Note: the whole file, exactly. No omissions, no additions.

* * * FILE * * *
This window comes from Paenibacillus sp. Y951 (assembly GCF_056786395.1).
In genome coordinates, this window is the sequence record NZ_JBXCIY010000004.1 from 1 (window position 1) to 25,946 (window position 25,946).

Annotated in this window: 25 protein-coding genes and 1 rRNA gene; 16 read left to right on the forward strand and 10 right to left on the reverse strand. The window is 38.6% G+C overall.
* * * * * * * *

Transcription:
This window comes from Paenibacillus sp. Y951 (assembly GCF_056786395.1).
In genome coordinates, this window is the sequence record NZ_JBXCIY010000004.1 from 1 (window position 1) to 25,946 (window position 25,946).

Annotated in this window: 25 protein-coding genes and 1 rRNA gene; 16 read left to right on the forward strand and 10 right to left on the reverse strand. The window is 38.6% G+C overall.